Communities are defined by a set of unspoken social and cultural norms, strengthened by shared beliefs and often united by similar factors such as inclusion, safety, education, engagement, and sustainability. While each is unique, there is a common potential and ability for fostering healthy, supportive environments for the people who make up that community. In Toronto, Ontario, ZAS Architects + Interiors Inc. sought to realize an innovative campus set among a sprawling vertical neighborhood intended to provide a shared social and educational space, and ultimately meant to cultivate that greater sense of community.
Combining forces to create a learning and community nexus within Toronto’s downtown space, two publicly funded school boards—Toronto District School Board and Toronto Catholic District School Board—and the City of Toronto & Children’s Services partnered together to help drive the Canoe Landing Community Campus and Schools project, which was designed by ZAS Architects + Interiors Inc. ZAS Architects + Interiors is a design firm specializing in architecture, interior spaces, and sustainable urban places, founded in 1984 with locations now in Dubai, Vancouver, and Toronto.
“The work has always focused on a mission of public good—doing projects that are important to support healthy and active communities, projects that are sustainable, and projects that foster community,” said Peter Duckworth-Pilkington, principal architect at ZAS Architects + Interiors.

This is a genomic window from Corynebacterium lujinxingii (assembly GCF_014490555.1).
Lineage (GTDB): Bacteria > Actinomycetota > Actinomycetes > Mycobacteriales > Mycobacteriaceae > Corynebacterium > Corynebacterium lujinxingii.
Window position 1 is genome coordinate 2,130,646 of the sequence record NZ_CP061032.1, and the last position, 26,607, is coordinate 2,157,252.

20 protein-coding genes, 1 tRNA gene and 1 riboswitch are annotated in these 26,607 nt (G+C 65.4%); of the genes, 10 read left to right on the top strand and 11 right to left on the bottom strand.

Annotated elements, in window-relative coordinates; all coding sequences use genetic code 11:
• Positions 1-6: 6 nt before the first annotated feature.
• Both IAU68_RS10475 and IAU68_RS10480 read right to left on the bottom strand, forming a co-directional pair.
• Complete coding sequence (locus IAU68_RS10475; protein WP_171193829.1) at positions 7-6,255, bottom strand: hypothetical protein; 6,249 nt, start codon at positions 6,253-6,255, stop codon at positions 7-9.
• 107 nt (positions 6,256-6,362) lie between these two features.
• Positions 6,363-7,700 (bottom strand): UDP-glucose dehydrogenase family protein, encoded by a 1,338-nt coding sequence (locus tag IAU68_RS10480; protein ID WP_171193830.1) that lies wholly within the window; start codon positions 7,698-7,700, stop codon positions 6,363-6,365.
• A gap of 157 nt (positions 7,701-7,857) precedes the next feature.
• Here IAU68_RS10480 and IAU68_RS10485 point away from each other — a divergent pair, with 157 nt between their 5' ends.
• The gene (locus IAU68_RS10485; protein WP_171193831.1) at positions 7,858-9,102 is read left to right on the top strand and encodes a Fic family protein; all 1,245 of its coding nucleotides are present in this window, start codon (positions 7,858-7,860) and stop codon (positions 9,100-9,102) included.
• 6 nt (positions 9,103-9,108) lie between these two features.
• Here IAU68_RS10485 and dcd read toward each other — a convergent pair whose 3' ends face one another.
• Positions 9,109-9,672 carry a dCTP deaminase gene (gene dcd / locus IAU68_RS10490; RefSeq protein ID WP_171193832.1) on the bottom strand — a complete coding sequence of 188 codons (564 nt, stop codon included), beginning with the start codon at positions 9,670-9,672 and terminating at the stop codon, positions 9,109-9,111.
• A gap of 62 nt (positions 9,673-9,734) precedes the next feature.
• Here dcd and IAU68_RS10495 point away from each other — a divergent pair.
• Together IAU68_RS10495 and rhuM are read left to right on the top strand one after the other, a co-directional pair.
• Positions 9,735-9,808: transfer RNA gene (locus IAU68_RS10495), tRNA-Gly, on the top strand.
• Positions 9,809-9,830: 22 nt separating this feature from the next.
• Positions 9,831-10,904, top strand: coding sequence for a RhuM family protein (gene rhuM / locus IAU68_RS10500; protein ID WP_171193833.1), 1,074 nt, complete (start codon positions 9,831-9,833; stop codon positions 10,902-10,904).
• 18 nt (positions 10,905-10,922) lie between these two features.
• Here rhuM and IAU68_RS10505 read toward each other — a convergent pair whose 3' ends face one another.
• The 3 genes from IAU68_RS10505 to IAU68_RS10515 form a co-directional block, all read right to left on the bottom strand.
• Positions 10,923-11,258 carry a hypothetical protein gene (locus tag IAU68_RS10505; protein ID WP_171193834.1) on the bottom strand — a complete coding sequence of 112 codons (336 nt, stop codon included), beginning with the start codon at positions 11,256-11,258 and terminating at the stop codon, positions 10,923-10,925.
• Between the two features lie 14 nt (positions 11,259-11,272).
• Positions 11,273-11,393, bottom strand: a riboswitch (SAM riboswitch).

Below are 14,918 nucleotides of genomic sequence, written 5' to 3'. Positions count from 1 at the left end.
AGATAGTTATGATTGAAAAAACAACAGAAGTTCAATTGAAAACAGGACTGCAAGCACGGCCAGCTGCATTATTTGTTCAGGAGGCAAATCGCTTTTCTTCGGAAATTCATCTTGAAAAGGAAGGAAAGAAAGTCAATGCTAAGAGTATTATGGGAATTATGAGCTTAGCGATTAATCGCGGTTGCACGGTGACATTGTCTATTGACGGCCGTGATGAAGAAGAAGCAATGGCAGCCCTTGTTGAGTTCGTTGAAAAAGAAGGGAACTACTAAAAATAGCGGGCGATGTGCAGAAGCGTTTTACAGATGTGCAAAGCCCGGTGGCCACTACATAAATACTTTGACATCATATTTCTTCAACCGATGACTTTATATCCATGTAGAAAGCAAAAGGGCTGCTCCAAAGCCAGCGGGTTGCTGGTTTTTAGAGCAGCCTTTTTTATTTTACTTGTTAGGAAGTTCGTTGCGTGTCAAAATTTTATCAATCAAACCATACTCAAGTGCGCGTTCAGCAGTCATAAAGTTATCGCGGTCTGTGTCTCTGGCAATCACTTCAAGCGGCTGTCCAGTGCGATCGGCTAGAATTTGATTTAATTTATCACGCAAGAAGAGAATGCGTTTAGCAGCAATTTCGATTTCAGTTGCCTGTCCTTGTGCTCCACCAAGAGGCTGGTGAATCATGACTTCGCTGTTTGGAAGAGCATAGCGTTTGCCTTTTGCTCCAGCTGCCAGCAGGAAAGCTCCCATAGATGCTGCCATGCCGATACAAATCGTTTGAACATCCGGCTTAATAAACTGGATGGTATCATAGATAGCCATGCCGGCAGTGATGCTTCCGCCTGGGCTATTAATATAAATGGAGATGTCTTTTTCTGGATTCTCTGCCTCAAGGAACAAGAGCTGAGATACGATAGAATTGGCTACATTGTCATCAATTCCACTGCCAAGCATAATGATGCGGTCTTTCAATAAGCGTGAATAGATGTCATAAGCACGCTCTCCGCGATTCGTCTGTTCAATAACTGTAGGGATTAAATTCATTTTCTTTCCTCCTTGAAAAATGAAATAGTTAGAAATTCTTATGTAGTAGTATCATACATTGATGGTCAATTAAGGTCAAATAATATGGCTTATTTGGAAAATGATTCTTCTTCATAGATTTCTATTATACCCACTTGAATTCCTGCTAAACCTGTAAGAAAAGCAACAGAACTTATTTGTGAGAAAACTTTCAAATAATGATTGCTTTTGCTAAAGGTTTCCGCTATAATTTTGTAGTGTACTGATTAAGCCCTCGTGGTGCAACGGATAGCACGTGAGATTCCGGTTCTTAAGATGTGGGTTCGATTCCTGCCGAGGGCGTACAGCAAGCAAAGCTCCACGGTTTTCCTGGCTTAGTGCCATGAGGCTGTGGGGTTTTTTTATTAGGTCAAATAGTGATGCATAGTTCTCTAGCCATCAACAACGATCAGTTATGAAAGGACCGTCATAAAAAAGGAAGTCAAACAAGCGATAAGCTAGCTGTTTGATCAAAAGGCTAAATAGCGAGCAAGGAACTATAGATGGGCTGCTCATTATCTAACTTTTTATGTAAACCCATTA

Duckworth-Pilkington noted that the Canoe Landing Community Campus project was part of the early planning stages in the 1990s for CityPlace neighborhood, a community located within former Railway Lands in downtown Toronto, Ontario.
“Back in the [1990s] when this planning was starting, this was all very novel. The planning was really about: ‘How do you create one of these vertical communities that is successful from a livability perspective and has a wide demographic, both from socioeconomic perspective, and economic perspective, and from family types—everything from singles to larger families?’” Duckworth-Pilkington said.
The neighborhood comprises residential and mixed-use towers, many being up to 70 stories tall. Although the Canoe Landing Campus project was part of the initial planning stages for CityPlace, Duckworth-Pilkington indicated that funding for the community building did not become available until around 2014 to 2015. The source of funding was through a development levy on each of the market rate residential units in the neighborhood. The building opened to the public in 2020.